The NZ Herald reported yesterday that the Puhoi-Warkworth section of the Puhoi-Wellsford Road of National Significance is likely to have its consent fast-tracked through the same Board of Inquiry process to that used by NZTA for the Waterview Connection project. This is of course no surprise as all the Roads of National Significance are going through the same process. Of particular note is that it seems the primary reason why Puhoi-Warkworth justifies being considered as a project of ‘national significance’ (the statutory test for whether something can be sent to a Board of Inquiry or must go through the normal consenting process) is the level of environmental effect generated. The article details these effects:
Massive earthworks carving through difficult country for Auckland’s next highway will dwarf excavations for the Waterview motorway tunnels.
A report for Auckland Council consideration today says the $760 million first stage of the Puhoi to Wellsford tolled highway – one of the Government’s seven “roads of national significance”- will need more than nine million cubic metres of ground moved from its 18km path to Warkworth.
That is almost seven times what is being dug for the Waterview motorway, and the report warns significant and irreversible environmental changes are likely.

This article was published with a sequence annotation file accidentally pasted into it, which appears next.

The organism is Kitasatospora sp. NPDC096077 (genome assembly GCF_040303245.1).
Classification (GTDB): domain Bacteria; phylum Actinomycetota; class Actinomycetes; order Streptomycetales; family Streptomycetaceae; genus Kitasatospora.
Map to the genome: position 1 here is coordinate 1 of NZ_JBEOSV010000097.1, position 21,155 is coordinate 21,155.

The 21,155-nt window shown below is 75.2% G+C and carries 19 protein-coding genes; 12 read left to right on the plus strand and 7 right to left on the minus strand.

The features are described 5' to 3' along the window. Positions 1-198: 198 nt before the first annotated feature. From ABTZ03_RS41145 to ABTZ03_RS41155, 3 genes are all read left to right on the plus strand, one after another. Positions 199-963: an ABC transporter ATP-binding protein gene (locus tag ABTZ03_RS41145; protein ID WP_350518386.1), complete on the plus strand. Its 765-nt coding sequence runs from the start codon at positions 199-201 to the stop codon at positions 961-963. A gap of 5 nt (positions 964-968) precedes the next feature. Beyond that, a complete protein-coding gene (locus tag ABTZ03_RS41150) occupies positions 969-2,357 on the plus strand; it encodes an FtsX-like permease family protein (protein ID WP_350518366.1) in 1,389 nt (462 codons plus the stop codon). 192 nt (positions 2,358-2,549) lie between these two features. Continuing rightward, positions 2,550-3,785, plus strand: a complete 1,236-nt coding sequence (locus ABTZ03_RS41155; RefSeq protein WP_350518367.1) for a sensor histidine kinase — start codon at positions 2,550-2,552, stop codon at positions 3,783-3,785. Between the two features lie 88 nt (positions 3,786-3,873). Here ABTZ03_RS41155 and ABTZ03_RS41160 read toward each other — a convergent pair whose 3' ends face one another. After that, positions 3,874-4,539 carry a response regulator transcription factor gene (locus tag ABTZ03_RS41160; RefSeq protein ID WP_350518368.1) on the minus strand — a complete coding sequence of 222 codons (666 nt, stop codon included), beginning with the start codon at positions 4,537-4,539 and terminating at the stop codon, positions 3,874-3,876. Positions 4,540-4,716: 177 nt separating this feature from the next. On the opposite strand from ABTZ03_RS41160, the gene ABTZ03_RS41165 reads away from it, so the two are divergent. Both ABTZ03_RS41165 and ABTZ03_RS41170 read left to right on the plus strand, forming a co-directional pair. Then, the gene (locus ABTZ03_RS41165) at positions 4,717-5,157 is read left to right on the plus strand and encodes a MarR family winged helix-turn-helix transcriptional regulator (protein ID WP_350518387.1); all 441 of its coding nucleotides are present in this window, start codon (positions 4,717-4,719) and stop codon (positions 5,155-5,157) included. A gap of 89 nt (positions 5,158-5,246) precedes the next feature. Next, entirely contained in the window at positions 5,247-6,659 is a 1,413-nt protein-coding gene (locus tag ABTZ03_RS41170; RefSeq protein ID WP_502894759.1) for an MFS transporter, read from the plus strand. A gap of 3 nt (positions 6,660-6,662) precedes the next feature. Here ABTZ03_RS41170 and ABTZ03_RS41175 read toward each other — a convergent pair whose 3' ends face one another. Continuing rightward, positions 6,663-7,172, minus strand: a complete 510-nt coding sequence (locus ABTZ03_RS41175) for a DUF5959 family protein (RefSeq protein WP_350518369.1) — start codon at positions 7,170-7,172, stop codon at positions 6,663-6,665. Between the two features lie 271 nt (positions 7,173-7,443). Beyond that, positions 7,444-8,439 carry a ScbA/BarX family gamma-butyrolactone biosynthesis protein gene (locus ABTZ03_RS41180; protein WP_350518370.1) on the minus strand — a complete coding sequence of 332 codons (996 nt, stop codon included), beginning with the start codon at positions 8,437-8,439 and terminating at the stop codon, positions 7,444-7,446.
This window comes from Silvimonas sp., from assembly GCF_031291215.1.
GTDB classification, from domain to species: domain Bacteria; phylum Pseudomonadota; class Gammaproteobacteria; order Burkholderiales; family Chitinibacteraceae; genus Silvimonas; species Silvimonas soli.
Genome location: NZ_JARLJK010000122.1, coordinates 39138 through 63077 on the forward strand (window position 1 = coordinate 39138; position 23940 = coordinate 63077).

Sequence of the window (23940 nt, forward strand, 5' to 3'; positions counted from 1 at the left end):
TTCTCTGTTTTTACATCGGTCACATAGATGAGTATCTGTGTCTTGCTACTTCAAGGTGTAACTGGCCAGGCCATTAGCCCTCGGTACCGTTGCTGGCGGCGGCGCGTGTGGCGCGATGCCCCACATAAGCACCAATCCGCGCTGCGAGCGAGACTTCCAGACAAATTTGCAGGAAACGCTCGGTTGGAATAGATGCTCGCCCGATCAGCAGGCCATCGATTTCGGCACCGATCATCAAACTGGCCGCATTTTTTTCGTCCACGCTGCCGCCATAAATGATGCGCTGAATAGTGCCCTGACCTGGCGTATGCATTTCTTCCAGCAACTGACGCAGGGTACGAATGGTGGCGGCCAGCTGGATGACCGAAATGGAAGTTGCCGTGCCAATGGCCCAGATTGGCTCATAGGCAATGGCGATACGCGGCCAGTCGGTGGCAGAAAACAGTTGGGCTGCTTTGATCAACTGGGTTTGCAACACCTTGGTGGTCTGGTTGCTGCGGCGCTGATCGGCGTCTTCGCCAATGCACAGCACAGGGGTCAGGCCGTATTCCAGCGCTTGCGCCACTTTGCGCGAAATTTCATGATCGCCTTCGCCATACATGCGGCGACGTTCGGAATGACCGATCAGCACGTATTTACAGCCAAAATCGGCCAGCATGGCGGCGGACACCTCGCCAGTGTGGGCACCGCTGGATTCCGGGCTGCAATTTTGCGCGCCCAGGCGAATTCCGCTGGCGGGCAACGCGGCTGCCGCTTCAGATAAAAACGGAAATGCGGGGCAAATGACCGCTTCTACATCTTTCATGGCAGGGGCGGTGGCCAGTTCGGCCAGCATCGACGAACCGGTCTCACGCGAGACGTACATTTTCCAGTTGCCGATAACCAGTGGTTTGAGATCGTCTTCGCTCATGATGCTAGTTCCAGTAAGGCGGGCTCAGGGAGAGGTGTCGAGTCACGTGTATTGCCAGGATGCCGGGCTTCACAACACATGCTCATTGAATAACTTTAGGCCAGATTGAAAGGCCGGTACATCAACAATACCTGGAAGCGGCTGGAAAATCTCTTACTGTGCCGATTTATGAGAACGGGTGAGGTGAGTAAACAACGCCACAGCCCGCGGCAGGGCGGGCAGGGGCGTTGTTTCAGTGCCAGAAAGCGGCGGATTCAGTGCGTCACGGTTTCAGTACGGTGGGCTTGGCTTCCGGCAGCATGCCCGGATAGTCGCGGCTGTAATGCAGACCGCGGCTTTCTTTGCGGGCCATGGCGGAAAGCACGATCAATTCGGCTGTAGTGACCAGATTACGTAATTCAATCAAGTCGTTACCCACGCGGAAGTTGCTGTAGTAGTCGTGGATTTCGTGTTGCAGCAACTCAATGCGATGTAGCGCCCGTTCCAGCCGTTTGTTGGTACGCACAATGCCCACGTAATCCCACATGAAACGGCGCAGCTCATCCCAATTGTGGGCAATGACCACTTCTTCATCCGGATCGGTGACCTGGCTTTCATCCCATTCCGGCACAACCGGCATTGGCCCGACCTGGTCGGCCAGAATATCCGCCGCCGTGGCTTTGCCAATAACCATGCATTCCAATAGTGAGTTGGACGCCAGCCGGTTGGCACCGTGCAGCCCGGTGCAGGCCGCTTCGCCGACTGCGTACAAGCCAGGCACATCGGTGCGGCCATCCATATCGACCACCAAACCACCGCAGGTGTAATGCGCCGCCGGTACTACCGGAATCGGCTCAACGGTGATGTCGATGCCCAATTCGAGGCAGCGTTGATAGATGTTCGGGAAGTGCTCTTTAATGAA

The project will also pass through some pretty sensitive environmental areas:
Despite the council report’s warning of environmental challenges such as to the ecologically important Puhoi Scenic Reserve, it recommends the project go under fast-track consenting provisions, for the Government’s Environmental Protection Authority to hold hearings through a board of inquiry and issue a decision within nine months of notifying applications.
Looking at the plans for this project, I don’t think that it will be a straight forward “rubber stamping” exercise for Puhoi-Warkworth to get consent. The sheer environmental impact of the proposal is massive and it will fundamentally alter the environment in a pretty sensitive and previously fairly untouched area – due to the rugged terrain a motorway standard route will be slammed through.
For some reason, Cameron Brewer seems to think that agreement by the Council that the project meets the legislative definition of being of “national significance” (which as I noted earlier more relates to its level of environmental effect rather than its scale of supposed benefit) justifies Labour and the Greens withdrawing their opposition to this project. As we’ve noted many times before on this blog, something needs to be done to State Highway 1 north of Auckland – but this proposal is just complete overkill with most of the benefits likely to occur if we do a few key parts of it (Warkworth bypass and a Schedewys Hill deviation) plus quickly get onto safety upgrades.
That’s a sensible way to move forward. I thought Cameron Brewer supported being careful when public money gets spent? I guess, like so often happens, that principle goes out the window when it comes to flash new motorways.